What are the different methods and practices used by counselors?

There are many different types of counseling out there, and there are plenty to choose from. Counseling and therapy have existed as respected disciplines for well over a century, and in that time, there has been a huge increase in focus on how the mind works and what its effects are on people — for that reason, the field has become large and diverse. From older sub-disciplines, such as the psychoanalytic approach, to newer options, such as cognitive behavioral therapy, there is a lot to look at. This blog post will share details of some of the major approaches and how they are used by counselors in practice.


Perhaps one of the main types of counseling that people think of when they think of going to see a therapist is that related to Sigmund Freud, who was known for being one of the forefathers of therapy. Psychoanalytic counseling, as his school of practice is known, refers to a view of the mind as having three parts: the conscious mind, which contains everything a person is aware of thinking about in a precise moment, the pre-conscious mind, which contains everything that could quickly and easily move into the conscious, and — perhaps most interestingly — the subconscious mind, which is the location of everything that has been ‘buried,’ or is painful to bring up into the conscious mind. This could include past trauma, repressed memories, or something else altogether.

In terms of how this kind of therapy is used, there is a whole host of possibilities. A counselor using this method may ask the client if they want to work to bring some thoughts out of the subconscious mind and into the conscious mind in order to give them a better understanding of themselves. They may ask the client to tell them about their dreams, for example, as that is thought — under this school of therapeutic thought — to be a way to see whatever is in the subconscious. If a person dreams about their old lovers, for example, that could be brought to the fore in the counseling room to examine whether the person is burying thoughts of dissatisfaction about their current partner.


Working in a humanistic way is very common for counselors, and it is quickly becoming one of the main modes of thought in the field. It is all about coming to know the client as a rounded individual — a person with a bespoke set of fears, hopes, and thought processes, and how that person engages with the world they see around them.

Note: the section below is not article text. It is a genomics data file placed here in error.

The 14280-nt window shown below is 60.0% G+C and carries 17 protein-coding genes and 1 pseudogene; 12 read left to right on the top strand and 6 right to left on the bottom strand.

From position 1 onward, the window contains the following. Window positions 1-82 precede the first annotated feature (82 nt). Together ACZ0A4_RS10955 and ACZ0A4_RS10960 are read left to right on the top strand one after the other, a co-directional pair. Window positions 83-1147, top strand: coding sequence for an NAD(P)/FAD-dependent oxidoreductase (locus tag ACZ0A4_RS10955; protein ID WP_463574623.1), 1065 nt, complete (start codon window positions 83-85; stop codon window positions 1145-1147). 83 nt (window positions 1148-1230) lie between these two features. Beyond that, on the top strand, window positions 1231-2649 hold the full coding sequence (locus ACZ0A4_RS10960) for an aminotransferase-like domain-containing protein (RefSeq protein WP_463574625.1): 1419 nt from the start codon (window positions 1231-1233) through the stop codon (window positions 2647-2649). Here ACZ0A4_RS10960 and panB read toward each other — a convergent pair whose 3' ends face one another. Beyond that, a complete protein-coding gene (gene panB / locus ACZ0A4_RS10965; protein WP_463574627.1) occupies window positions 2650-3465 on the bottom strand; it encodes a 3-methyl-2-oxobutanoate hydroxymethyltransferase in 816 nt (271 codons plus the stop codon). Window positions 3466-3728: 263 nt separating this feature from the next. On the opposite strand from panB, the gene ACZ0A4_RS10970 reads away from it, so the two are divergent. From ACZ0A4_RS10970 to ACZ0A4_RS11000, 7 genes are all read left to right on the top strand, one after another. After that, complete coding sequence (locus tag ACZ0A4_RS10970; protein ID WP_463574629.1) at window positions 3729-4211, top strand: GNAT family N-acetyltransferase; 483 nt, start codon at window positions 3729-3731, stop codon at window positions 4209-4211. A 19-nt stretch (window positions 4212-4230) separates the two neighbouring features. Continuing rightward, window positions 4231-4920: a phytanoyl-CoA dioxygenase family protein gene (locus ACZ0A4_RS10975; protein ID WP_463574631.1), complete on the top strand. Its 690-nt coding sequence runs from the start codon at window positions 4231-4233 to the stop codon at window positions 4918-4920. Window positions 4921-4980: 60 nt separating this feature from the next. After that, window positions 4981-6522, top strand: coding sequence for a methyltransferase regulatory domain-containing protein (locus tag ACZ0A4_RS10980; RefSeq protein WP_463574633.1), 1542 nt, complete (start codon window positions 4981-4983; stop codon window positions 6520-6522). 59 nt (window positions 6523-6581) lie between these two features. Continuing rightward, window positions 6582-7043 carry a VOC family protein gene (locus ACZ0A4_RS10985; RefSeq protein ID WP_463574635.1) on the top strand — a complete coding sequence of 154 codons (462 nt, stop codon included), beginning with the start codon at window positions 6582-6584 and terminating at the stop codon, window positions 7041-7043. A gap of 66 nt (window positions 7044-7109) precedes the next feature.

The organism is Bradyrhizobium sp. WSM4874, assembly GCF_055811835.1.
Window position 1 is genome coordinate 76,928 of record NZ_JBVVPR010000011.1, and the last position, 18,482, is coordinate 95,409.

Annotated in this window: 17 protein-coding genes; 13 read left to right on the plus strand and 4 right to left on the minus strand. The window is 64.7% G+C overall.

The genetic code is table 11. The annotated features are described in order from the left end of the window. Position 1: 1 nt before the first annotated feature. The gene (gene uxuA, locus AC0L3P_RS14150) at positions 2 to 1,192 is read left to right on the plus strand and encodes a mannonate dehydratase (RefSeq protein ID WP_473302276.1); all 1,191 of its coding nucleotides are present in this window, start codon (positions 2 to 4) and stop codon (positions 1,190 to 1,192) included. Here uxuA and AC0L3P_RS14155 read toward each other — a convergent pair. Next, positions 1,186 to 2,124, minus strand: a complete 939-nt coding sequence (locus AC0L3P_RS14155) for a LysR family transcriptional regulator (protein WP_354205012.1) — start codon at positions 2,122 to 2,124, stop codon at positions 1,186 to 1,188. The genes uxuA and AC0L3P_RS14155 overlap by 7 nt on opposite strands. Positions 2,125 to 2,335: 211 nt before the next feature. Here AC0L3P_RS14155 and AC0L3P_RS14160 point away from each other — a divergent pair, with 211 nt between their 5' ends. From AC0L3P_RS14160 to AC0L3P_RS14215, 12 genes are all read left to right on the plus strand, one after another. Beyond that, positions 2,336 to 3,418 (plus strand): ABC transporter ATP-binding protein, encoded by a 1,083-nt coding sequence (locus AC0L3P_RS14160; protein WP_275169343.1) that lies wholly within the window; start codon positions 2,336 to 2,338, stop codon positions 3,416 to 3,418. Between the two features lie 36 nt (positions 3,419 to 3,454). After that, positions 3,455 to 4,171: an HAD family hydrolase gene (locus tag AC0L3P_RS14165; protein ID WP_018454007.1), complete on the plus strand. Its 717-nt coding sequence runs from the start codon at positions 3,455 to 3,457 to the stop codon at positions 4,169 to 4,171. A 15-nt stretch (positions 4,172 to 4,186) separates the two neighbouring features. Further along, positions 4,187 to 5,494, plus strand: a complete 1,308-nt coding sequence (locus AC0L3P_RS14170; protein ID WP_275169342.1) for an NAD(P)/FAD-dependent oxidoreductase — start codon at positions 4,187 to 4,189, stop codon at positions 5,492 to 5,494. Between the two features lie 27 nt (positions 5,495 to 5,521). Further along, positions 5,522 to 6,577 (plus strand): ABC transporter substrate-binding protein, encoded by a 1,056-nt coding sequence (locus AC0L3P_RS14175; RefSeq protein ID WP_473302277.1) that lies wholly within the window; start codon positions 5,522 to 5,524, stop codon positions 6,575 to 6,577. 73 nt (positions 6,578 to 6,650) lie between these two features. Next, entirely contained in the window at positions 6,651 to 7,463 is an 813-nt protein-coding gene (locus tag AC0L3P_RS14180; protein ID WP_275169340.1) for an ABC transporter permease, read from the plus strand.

This differs from psychoanalytic methods in that it focuses, in particular, on the person as a changeable being. It prioritizes the idea that a person who is experiencing mental health challenges has the capacity to change and lead a happier life rather than simply the idea that they have a subconscious mind. A humanistic counselor is likely to use tools such as establishing an empathy-based relationship with the client. This involves the counselor using questions, paraphrasing, and reflective wording to show that they know what the person is going through and that they are heard.

Those who are studying for a mental health counseling online degree at an institution like the American International College are likely to find themselves focusing to some extent on humanistic theories. This is, in part, because humanistic theories are respected theories but also because of the broader role that humanistic therapies play in the modern therapy landscape. Many therapists who move into the counseling field aim to work with a humanistic approach, or at least in a way that is informed by humanistic thought, so it makes sense why humanistic counseling is so popular.

Cognitive behavioral therapy

Finally, it is also important to look at some of the most modern approaches to counseling. One term on the lips of many currently in this sector is ‘cognitive behavioral therapy.’ This refers to a form of counseling in which the way that you think is explored with your counselor as a way of working out how your thought patterns may be affecting your behavior.

What is notable about CBT, as it is often known for short, is that it can be delivered in fairly short bursts. Unlikely psychoanalytical counseling, which is often delivered over a longer period of time and relies in part on techniques of immersion, depth, and focus, CBT has a ‘here and now’ focus that can give people the tools they need to overcome specific problems. For this reason, it is often used in the context of treating conditions that have a strong behavioral or ritualistic element, such as obsessive-compulsive disorder.


In sum, there are plenty of ways in which counselors can make the most of the rich techniques and disciplines on offer. From the focus on the subconscious offered by the psychoanalytic approach to the way that the humanistic approach explores the person as a whole, there is something to suit most types of clientele. And it is worth noting that many counselors mix and match approaches and techniques to suit the clientele. It is entirely possible, for example, for a humanistic counselor to borrow ideas from Freud about dream analysis in order to help inform the client’s understanding of their position in the here and now.

And it is also true that there are plenty of counseling approaches that are not mentioned here: some counselors pursue what is known as an existential approach, for example. It is possible to train in some of the main methods and then pick up a more niche approach alongside it. So, those considering training to be a counselor must remember that it is a diverse profession with lots of different options — and one can, to a certain extent, make it what they wish.